We have endeavored to make clear to our Israeli contacts that we do not view our cooperative anti-infiltration efforts as a cure-all, but rather as part (one might say the U.S. component) of a more measured and precise response to the type and level of threat Israel now faces than are massive retaliatory raids of which Samu is the most recent example. The latter, in our judgment, exacerbate rather than contain the problem. The raids encourage the terrorists in their aim of goading Israel into intermittent hostilities with its neighbors. Fundamentally, we do not believe that Israel can achieve absolute security, so long as there is no peace between it and its Arab neighbors, or that it can shoot its way to peace. We think military retaliation is both ineffective and reckless and may in time give serious substance to Palestinian terrorism which, despite some tragic successes, is still a shadowy and relatively disorganized force.

At the same time we agree that efforts to improve Israel’s anti-infiltration capabilities should be carried out quietly, and we have accordingly endeavored to avoid focussing public attention on them. The fact is that the first official public acknowledgment of U.S.-Israeli cooperation under way in this field came in a press conference by Foreign Minister Eban on January 24. Israeli complaints that we are overselling the anti-infiltration concept seem prompted primarily by privileged references we have made in private forums to our joint efforts in this field, in an attempt to reassure Congressional and other friends of Israel in this country regarding our continuing interest in Israel’s security. We would therefore not rule out some degree of Israeli stalling in getting the anti-infiltration device study into operation, but believe this to be primarily for tactical reasons.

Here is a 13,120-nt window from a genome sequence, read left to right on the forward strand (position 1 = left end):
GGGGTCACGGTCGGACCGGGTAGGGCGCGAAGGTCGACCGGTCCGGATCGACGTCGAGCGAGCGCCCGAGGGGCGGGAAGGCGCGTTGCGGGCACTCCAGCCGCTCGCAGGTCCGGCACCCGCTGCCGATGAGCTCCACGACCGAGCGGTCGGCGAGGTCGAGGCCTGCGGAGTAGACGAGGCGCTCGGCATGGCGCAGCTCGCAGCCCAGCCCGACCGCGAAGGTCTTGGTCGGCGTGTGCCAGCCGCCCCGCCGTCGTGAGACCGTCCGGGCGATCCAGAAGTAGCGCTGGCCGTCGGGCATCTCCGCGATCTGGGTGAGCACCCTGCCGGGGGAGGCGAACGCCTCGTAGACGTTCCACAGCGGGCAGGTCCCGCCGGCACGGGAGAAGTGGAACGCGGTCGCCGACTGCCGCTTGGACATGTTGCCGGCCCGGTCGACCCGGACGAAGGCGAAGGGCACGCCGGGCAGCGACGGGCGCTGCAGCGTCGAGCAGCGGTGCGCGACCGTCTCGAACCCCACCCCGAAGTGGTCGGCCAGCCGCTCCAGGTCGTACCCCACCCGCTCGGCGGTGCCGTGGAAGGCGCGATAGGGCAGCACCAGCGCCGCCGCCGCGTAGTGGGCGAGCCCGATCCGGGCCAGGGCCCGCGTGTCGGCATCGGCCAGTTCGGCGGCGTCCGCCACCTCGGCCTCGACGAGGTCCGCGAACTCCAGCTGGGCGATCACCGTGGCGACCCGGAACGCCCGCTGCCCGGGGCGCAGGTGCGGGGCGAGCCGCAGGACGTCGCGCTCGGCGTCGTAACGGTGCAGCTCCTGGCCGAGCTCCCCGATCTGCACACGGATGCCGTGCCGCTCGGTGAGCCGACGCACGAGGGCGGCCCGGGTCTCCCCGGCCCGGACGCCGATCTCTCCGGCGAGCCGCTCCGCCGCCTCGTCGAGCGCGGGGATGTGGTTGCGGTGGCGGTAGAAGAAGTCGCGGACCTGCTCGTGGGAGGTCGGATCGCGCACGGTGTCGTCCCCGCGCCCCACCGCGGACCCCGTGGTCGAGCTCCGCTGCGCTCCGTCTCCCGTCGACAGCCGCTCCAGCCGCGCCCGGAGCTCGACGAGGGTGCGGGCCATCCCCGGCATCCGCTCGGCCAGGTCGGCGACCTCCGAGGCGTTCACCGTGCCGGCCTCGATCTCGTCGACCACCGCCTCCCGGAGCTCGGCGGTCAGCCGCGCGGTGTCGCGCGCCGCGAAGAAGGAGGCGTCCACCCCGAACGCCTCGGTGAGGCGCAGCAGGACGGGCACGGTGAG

The Israeli Government, as you know, has argued that the United States over-reacted to Israel’s November 13 raid against Jordan. Israel [Page 760] has also been clearly concerned that our reaction to that raid would adversely influence our response to Israel’s requests for assistance in the economic and military field. Perhaps to counteract this as well as to maintain world sympathy and concern for Israel, Israeli spokesmen have made a concerted effort of late to dramatize the current Arab terrorist threat to Israeli security. The present Israeli tendency to downplay the importance of anti-infiltration technology, as an answer to terrorism, would appear to be a part of that effort. Despite some lack of enthusiasm in Israeli military circles, we do not interpret this as an indication of official Israeli indifference to our anti-infiltration proposals and believe we should continue to push those proposals quietly but firmly.

  1. Source: National Archives and Records Administration, RG 59, Central Files 1967–69, POL 23–8 ISR. Secret; Limit Distribution. Drafted by Atherton.
  2. The attached telegram is a copy of telegram 132912 to Tel Aviv, February 7. Another copy is ibid., DEF 1 ISR.
  3. Not found.
  4. See Document 382.